• e.g., Meeting Questions: Where are we going? Where are you going? What is going well? Where can we improve? How can I help you? How can you help me?
  5. Forecasting the Environment: Anticipation. Avoid. Adjustments.

  6. Daily Questions – reinforce our commitment. They ignite our motivation where we need it, not where we don’t. They highlight the difference between self-discipline and self-control. They shrink our goals into manageable increments.
  • a simple “magic bullet” solution in the form of daily self-monitoring, hinging around what he calls “active” questions.
  • These are questions that measure our effort, not our results.
  • the six “engaging questions” that can help us take responsibility for our efforts to improve

  • Did I do my best to set clear goals today?
  • Did I do my best to make progress toward my goals today?
  • Did I do my best to find meaning today?
  • Did I do my best to be happy today?
  • Did I do my best to build positive relationships today?
  • Did I do my best to be fully engaged today?

Outliers- The Story of Success by Malcolm Gladwell

Personal success depends on

  • Special Opportunities
  • Street smart, social Savvy about knowledge how to talk/communicate with people and authorities - general intelligence
  • Parents’ guidance: wealthy parents arranging more activities for children / signaling children’s talents / talk through reasoning with children/ not intimidated by authorities / give children entitlement to negotiate/ assert themselves/
  • Right timing / not too late not too early/ with the right opportunity available/
  • Family trajectory: e.g.,meaningful work with rewards/
  • culture where from / even many generations above / e.g. Culture of honor: / e.g., South Korean airline crushes- rule of culture / categorize cultures: how much individual expects to care themselves, expects to follow rules/
  • power distance index: how cultures expects to respect authorities/ expects to respect seniors. / low pdi, e.g. USA / high pdi, e.g. Brazil/ High PDI , up to listeners to understand the meanings, not effectively if from lower level to authority level ; up to the authorities to solve the issues / Low PDI , up to the speakers to deliver the message clearly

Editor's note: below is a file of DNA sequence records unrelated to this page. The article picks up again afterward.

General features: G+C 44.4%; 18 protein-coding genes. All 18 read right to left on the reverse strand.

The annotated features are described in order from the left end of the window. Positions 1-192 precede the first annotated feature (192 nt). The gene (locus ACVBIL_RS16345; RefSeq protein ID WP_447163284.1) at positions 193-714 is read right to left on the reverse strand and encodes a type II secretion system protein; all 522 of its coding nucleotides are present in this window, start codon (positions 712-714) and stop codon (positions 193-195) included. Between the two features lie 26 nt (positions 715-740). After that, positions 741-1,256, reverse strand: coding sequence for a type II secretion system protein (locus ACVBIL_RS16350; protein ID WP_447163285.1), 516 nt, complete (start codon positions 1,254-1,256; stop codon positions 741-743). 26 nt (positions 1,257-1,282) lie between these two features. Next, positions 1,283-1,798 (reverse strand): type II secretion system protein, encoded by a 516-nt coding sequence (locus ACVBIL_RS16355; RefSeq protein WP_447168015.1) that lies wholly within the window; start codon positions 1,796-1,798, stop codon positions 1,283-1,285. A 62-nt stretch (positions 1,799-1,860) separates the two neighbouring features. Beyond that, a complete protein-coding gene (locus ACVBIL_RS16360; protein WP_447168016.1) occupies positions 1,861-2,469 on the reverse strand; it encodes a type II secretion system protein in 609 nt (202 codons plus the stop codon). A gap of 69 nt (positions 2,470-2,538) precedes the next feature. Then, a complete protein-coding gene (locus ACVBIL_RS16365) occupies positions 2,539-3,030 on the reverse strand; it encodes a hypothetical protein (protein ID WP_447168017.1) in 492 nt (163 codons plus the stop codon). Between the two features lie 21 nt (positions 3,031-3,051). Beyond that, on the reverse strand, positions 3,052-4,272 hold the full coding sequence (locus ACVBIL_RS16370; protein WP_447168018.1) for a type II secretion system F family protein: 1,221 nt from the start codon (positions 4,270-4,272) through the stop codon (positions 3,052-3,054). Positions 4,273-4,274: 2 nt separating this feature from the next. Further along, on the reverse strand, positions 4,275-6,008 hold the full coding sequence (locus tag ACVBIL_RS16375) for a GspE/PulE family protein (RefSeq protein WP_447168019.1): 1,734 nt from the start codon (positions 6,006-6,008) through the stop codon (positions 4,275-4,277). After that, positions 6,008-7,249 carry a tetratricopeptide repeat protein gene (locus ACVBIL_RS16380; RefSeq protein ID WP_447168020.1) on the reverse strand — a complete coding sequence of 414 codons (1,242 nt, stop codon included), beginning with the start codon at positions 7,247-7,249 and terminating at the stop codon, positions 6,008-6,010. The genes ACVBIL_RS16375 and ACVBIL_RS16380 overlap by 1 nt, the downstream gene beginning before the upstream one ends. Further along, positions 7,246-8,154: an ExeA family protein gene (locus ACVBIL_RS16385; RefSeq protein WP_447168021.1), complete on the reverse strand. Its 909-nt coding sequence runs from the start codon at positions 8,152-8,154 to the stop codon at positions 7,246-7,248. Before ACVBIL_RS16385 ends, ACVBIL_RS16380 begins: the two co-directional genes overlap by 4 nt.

• duration of learning: Kids from Wealthy and poor families differ academically because of summer. Summer should be used in studies. / enough study time is the key, e.g. Keep program. / e.g. China rice industry make Chinese long history to cherish hard meaningful work with rewards
  • In the end, the author provided an explanation of family/ the education history of the author’s mom / the explanation of comedians from outsiders/

The Coaching Habit- Say Less, Ask More & Change the Way You Lead Forever

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  • Seven essential questions: / less advises / more curiosity / ask one question at a time / get comfortable with silence for 3 seconds

  1. Q1. What’s on your mind? / coaching for performance: / coaching for development: rare, more powerful / silence is ok / 3P model: Project: People: Pattern
  2. Q2. And what else? (3 to 5 times)
  3. Q3. What is the real question or challenge here for you:/ focus question/ stop yourself to jumping to providing solutions, slow down to get the real problem /coaching is about the mentored, not other things
  4. Q4. What do you want? Really want? / Foundation question / the fundamental functions of brain: 5 times a second to scan situations as environmental safe or not / clear expectations? High Rank speaker ? Autonomy, some self choices?
  5. Q5: how can I help? / do not be a rescuer / overuse term: strategic plans only on top shelf/ be very clear what to fully committed to / yes is nothing without a clear definition of no /==> use 3P models to choose necessary NO: what projects to avoid / what people you do not need to manage / what patterns to avoid/ say YES MORE slowly after better understanding
  6. Q6: Stay curious and ask: ==> planning: 1. What is our winning aspirations?; 2. What and where impact? Where do we play? 3. How will we win? 4. What capabilities need to have? How to become and stay as strength : 5. What to measure? What management design? ==> strategic question: / say YES to work meaningful for you and important/
  7. Q7: what was the most useful to you? / what did you learn? / ==> the learning question: people only learn when in double-loop, in the second loop reflecting the thing in the first loop. This is because Brain has very low retention rate in learning/ neural model: AGES MODEL for longer term memory: attention, generation, emotion, and spacing! / use Generation strategy here: ask the mentored to generate questions from yours, to interrupt forgetting/
  • Formula How to trigger New habits:
    1. short and specific cue->ask questions in all possible channels, e.g. Ask talks or meetings (a strong and positive way to finish a conversation) /
    2. rewards->clear of the payoff /
    3. micro-habit that can finish in less than five seconds to do- / when habit breaks down- be resilient and return / nothing stronger than habits
    4. Five types of triggers: time, location, people, actions / starts from easy, small / Coaching, weekly checking, 3/months checking,
  • The end : author recommends a list of great books **

Option B, Facing Adversity, Building Resilience, and Finding Joy

Five things To build resilience when facing Adversity:

1. Personalization, Pervasiveness, Permanence